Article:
The state officially recognizes only the three so-called Abrahamic faiths: Islam, Christianity, and Judaism. Every citizen is obliged to have one of these recognized religions stated on his or her national identity card, but, after a five-year struggle in the judicial system, an Egyptian court ruled in March 2009 that followers of the Bahai faith have the right to leave empty or write ‘ – ‘ in the space allotted for identifying their religion on their identity cards.
Making up roughly 90 percent of the population, Sunni Muslims dominate social, cultural, and political life in Egypt. Although there are many religious differences within the Muslim community in Egypt, the Hanafi school of law is considered mainstream by most people. Among the four established Sunni schools of legal thought, the Hanafi is the oldest and is generally regarded as the most liberal school of thought, with its emphasis on reason, in contrast to the Hanbali school of law, which is prevalent in Saudi Arabia. Stricter and more rigid interpretations of Islam, known as Salafist (which is not a school of law), have in the past been popular for certain periods and seem to have been gaining ground again in recent years.
The state controls most of the mosques and supervises Muslim clerics through the Ministry of Religious Endowments. In 2011, however, after the fall of President Mubarak, the state lost control of hundreds of privately-owned mosques that it had seized in the middle and late 1990s, during the confrontation with violent Islamic groups such as al-Jamaa al-Islamiya and the Jihad groups.
Islamic scholars are trained at al-Azhar University, the oldest school of Islamic thought in the world. It was, ironically, established in the Ismaili Shiite tradition by the Fatimids in the 10th century CE. Al-Azhar Institute, which is linked to the university, is officially authorized to issue fatwas (religious judgements and edicts) but is struggling to compete with the growing number of religious scholars who offer judgements on television shows. Besides appointing the Grand Imam of al-Azhar, who leads the institution, the President also appoints the Grand Mufti, who is officially authorized to issue religious fatwas on questions referred to him by ordinary citizens and the state. At the present, the two highest religious authorities in Egypt are the Grand Imam of al-Azhar, Ahmed al-Tayeb (born 1946), a former Grand Mufti, and Grand Mufti Ali Gomaa (born 1951). The fact that both the Grand Imam of al-Azhar and the Grand Mufti are appointed by the state has always put their credibility and independence in question. Thus, independent scholars popular on private TV channels, nicknamed ‘satellite-fatwa-sheikhs’, have gained popularity and standing among the public.
About 10 million Sunni Egyptians follow the mystical traditions of the numerous Sufi orders, known for their communal festivals and sessions to establish spiritual contact with God through the repetitive recitation of words, repetitive movements, or dancing. Since the fall of President Mubarak, Sufis have complained of arson attacks by radical orthodox Islamic groups against shrines of religious figures they hold to be saints. Extremists, mainly members of Salafi groups, view as un-Islamic the Sufi practice of visiting shrines to seek their blessings and have vowed to destroy them. Sufis have been largely apolitical and tend to support any government in power, as long as they are granted freedom to practice their rituals.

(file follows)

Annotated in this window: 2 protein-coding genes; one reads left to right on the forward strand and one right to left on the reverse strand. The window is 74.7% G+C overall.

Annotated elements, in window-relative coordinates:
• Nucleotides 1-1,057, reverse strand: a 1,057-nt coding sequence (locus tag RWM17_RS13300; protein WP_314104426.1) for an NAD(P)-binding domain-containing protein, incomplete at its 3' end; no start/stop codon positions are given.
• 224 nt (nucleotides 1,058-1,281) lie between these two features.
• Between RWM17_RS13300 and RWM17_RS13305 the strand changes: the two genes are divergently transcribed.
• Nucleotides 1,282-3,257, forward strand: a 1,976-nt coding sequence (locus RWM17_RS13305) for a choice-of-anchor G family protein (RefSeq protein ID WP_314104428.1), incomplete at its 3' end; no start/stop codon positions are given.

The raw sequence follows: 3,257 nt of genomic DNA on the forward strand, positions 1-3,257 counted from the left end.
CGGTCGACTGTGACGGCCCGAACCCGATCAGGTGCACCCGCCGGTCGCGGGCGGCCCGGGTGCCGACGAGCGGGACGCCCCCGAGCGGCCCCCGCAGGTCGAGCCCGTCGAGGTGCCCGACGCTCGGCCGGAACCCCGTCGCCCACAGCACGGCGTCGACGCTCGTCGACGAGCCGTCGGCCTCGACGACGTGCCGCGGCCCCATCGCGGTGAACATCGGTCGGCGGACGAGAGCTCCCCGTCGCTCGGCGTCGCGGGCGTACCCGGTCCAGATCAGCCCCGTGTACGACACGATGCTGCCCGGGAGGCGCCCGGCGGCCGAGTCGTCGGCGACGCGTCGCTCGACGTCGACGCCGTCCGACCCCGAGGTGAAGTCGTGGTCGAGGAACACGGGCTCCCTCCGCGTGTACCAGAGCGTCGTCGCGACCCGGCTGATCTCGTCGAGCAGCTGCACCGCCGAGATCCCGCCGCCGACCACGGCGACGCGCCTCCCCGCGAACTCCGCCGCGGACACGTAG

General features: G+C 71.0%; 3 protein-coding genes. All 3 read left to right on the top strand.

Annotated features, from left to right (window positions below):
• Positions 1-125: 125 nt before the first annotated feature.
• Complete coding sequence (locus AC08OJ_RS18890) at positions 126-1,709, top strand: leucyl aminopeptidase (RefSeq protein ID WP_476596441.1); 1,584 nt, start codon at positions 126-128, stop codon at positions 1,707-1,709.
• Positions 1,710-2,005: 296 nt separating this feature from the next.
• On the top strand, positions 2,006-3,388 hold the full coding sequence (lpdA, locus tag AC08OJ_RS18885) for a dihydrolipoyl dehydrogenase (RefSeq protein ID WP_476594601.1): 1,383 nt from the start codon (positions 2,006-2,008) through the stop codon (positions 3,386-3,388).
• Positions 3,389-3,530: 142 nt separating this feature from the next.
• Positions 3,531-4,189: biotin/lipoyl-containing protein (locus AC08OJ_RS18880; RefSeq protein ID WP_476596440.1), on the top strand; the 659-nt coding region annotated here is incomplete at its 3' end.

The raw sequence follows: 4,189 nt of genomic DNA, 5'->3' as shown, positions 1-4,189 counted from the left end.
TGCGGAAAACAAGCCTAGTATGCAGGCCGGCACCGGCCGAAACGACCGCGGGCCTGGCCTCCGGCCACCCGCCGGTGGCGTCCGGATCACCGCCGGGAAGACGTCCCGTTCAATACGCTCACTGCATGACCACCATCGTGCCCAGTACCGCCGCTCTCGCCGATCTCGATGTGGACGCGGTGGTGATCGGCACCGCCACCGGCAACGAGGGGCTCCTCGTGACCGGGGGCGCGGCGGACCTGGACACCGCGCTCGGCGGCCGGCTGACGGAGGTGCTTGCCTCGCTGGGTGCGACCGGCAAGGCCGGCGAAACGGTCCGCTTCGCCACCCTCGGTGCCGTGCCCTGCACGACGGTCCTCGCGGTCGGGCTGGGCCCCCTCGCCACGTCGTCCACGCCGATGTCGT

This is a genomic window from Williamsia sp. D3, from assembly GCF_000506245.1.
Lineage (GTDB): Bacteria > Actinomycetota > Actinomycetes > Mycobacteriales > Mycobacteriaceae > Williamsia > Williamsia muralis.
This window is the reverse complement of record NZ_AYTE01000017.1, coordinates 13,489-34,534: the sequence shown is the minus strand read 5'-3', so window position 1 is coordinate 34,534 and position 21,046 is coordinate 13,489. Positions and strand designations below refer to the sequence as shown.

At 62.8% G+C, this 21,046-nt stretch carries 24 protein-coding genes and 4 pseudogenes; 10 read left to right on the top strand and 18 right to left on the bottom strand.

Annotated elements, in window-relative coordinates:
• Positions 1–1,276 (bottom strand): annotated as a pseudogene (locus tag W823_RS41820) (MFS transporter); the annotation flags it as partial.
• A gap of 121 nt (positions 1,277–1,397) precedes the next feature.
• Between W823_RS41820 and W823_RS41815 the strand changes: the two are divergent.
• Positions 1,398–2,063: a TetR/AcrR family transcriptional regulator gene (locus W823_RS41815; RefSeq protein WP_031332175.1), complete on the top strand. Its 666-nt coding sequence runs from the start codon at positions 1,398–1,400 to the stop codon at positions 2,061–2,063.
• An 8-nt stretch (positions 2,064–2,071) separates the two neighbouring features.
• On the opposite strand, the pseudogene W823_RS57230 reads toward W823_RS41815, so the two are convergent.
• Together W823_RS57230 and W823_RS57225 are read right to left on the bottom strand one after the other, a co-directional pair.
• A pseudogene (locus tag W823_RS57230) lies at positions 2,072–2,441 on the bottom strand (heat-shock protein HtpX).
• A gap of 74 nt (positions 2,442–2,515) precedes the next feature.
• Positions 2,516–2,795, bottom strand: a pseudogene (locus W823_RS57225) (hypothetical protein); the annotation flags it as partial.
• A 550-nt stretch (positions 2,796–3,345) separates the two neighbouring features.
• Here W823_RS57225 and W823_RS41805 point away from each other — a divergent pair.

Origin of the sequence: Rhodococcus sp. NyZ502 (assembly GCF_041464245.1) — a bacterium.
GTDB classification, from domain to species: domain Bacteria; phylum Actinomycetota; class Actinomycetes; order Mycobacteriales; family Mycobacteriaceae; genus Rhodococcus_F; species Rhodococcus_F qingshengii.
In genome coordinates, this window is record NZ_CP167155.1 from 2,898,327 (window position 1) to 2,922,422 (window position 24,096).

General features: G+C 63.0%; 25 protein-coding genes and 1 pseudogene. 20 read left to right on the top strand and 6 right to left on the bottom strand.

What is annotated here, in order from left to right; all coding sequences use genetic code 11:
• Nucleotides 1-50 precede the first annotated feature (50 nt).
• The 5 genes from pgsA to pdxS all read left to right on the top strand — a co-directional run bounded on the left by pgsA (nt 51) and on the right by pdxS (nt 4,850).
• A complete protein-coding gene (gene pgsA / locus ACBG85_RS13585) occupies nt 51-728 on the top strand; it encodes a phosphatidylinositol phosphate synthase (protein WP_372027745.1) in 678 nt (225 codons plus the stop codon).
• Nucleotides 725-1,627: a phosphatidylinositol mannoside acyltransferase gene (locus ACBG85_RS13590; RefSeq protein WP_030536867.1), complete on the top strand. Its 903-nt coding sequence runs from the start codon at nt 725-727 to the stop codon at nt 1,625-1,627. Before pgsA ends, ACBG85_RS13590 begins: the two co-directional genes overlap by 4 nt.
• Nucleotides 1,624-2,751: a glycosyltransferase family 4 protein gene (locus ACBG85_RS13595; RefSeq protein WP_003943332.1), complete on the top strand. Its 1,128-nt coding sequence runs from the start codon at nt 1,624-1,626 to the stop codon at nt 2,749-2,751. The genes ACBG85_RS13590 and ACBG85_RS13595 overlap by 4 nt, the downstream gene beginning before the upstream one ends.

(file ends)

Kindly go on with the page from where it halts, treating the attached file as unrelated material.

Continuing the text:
The largest minority in Egypt consists of Coptic Christians, but there are no official recent statistics available for their population. According to a national census in 1986, 6 percent of the population was Coptic Christian. In more recent censuses, citizens have not been obliged to state their religion in the questionnaires, but the Coptic Orthodox Church in Egypt estimates that Copts make up 8 to 10 percent of population, making Egypt home to the largest Christian population in the MENA region.
According to Coptic Christian tradition, it was during the rule of the Roman emperor Nero that Christianity was brought to Egypt by Saint Mark. Anti-Roman sentiment was conducive to the spread of Christianity in Egypt, and many converted to the initially banned faith. The Patriarchate of Alexandria was established in 61 CE.
The schism in the Church in the 5th century led to diverging branches of Christendom, and Copts were persecuted severely by the Roman Christians.
The Coptic Patriarchate of Alexandria has always served as an independent seat of the Coptic pope, completely separate from the Vatican in Rome. Shenouda III (1923-2012) was the pope of the Coptic Church for 40 years, until his death. In 2012, the Coptic Church elected a new pope, Bishop Tawadros, who took the name Theodoros II. Under Shenouda’s leadership the Coptic Orthodox Church became more restrictive. Politically, however, Pope Shenouda III promoted tolerance and unity of all Egyptians. The church excommunicates Coptic women who marry Muslim men. Although there are several official grounds for divorce, in practice, the Church permits divorce only in cases of adultery or change of faith.
Egypt is also home to a small number of Catholic Christians, Greek Orthodox Christians, and Protestant Christians.